Natural tissue replaces implants in trial

·2-min read

A safer alternative to silicone implants has been unveiled in a world-first surgery delivered by Metro North Health surgeons in Brisbane, paving the way for women worldwide who require breast reconstructions.

The procedure is based on decades of research with a clinical patient trial undertaken on Moana Staunton, who had her silicone implants removed and replaced with 3D printed "bioresorbable scaffold" on June 23 this year.

It is made from a medical-grade material known as polycaprolactone-PCL, and was inserted in the breast area and injected with Ms Staunton's own fat cells.

The scaffold will completely dissolve and metabolise, leaving patients with their natural tissues in the body two years after insertion, and was jointly made by Metro North and German medtech company BellaSeno.

Director of the Comprehensive Breast Cancer Institute Owen Ung said Ms Staunton is one of many women experiencing breast implant illness with a number of unexplained symptoms believed to be linked to her implants.

"In Moana's case, she was experiencing dizziness and generally feeling unwell, and we'll often see patients who believe their silicone implants may be making them ill," Prof Ung said.

"But it's not just those experiencing complications from their implants that will benefit, as we roll out our clinical trial in patients just like Moana.

"We will be moving into further studies for those who have experienced cancer, changing the lives of women who require a mastectomy and have limited reconstructive options until now.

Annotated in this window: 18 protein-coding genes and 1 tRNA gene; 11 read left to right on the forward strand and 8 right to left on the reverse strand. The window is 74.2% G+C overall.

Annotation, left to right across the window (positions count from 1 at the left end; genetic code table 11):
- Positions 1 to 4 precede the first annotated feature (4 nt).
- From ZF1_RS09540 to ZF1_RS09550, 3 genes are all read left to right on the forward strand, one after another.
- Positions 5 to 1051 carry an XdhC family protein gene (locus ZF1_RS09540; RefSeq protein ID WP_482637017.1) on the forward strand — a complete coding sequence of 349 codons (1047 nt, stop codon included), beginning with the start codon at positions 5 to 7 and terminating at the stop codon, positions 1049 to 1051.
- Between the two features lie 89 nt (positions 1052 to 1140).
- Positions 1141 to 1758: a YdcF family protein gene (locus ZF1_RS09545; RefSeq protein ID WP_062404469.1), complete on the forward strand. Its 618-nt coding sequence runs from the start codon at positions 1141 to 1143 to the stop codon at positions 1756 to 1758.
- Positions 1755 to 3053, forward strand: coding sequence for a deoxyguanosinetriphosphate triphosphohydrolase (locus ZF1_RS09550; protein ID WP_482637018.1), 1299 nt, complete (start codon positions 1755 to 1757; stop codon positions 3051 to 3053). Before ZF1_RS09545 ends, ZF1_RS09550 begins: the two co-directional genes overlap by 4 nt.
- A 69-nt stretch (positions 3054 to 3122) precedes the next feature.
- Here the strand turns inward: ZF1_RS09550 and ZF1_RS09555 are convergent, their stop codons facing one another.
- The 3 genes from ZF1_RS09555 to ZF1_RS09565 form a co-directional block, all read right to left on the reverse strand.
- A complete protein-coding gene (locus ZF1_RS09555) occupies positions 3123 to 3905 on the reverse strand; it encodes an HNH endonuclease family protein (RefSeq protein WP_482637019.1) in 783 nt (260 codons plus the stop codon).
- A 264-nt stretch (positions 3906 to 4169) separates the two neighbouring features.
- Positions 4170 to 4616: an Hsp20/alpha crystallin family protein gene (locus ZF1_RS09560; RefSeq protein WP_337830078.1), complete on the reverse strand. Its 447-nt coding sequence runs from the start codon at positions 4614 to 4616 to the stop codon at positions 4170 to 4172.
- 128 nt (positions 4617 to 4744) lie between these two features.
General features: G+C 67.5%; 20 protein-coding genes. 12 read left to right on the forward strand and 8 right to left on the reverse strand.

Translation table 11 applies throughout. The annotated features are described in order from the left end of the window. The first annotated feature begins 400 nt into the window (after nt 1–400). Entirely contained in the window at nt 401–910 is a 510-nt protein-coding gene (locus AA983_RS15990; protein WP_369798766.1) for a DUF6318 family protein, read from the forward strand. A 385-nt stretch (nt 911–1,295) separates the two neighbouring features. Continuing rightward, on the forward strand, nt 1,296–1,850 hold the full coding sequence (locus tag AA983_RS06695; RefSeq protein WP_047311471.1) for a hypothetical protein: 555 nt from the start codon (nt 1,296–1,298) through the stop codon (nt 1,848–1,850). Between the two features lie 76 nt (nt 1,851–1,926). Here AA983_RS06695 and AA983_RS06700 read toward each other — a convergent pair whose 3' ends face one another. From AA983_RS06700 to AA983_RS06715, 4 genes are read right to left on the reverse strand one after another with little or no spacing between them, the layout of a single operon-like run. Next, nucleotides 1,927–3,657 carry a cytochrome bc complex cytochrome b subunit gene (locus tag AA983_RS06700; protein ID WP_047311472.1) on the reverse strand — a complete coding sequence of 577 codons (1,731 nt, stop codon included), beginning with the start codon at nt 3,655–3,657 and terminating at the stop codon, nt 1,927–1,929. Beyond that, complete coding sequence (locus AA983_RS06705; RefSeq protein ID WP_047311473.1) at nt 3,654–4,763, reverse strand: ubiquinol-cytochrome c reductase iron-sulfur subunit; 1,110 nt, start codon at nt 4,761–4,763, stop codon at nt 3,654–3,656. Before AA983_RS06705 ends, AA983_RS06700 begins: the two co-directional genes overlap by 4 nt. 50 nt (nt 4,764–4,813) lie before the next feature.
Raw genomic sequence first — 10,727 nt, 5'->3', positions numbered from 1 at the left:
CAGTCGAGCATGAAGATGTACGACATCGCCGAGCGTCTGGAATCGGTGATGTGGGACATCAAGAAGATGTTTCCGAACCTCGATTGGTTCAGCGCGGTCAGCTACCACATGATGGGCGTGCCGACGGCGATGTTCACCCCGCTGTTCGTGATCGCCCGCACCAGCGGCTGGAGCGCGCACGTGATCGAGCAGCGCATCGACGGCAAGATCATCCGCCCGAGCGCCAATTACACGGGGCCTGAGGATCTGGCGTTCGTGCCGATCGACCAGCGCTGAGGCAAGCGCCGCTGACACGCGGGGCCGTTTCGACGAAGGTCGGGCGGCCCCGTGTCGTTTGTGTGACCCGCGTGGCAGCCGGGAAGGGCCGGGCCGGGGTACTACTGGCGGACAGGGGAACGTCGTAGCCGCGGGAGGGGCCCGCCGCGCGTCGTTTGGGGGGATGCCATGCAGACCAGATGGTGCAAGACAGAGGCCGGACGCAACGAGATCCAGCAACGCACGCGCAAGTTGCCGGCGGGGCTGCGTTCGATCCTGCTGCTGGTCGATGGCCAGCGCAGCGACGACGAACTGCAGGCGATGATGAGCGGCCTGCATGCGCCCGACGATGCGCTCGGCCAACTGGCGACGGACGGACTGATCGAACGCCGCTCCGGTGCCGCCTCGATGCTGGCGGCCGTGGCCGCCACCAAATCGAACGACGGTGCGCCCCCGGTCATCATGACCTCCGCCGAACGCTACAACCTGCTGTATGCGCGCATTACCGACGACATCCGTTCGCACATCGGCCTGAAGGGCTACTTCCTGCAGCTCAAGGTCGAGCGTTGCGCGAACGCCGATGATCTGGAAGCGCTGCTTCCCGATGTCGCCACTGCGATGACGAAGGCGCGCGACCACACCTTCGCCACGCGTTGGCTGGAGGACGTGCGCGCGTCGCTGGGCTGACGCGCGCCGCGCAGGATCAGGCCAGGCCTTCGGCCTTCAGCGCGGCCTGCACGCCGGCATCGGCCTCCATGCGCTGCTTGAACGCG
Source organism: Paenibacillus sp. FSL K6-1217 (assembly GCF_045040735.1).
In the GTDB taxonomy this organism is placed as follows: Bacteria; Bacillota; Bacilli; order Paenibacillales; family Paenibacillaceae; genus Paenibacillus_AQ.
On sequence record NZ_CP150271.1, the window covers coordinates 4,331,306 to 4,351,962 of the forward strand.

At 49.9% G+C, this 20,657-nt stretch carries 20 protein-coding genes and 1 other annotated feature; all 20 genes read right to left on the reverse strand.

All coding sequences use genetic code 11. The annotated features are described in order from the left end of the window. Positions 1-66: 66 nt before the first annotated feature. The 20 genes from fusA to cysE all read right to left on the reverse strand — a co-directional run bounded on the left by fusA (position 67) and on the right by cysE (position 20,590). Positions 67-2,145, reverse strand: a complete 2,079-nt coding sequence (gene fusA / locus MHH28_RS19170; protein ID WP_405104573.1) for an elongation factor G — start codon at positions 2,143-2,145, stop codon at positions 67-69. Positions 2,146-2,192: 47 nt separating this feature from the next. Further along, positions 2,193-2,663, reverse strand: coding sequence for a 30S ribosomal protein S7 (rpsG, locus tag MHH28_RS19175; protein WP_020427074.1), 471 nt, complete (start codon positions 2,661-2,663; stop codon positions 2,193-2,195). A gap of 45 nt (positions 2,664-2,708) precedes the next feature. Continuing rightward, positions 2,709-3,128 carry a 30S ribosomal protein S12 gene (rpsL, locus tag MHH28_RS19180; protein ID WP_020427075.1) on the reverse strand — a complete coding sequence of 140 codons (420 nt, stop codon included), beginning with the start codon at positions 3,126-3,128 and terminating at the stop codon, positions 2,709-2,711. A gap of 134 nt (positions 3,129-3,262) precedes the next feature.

"We are still in phase one of clinical trials, but this work has hugely promising implications for women all over the world."

BellaSeno's co-founder and CEO Mohit Chhaya said the regenerative breast scaffold is a milestone in the group's plans to ultimately design and manufacture these implants in Australia.

"Our goal is to further advance novel products in the field of natural tissue and bone reconstruction, working with our key partners in Australia such as Metro North Health," Dr Chhaya said.

"This key milestone would not have been achievable without the outstanding efforts of the entire BellaSeno team and our scientific advisers over the past five years."

The clinical phase one trial with Metro North will recruit 15-20 eligible patients and will run until they each have received two years of follow up.

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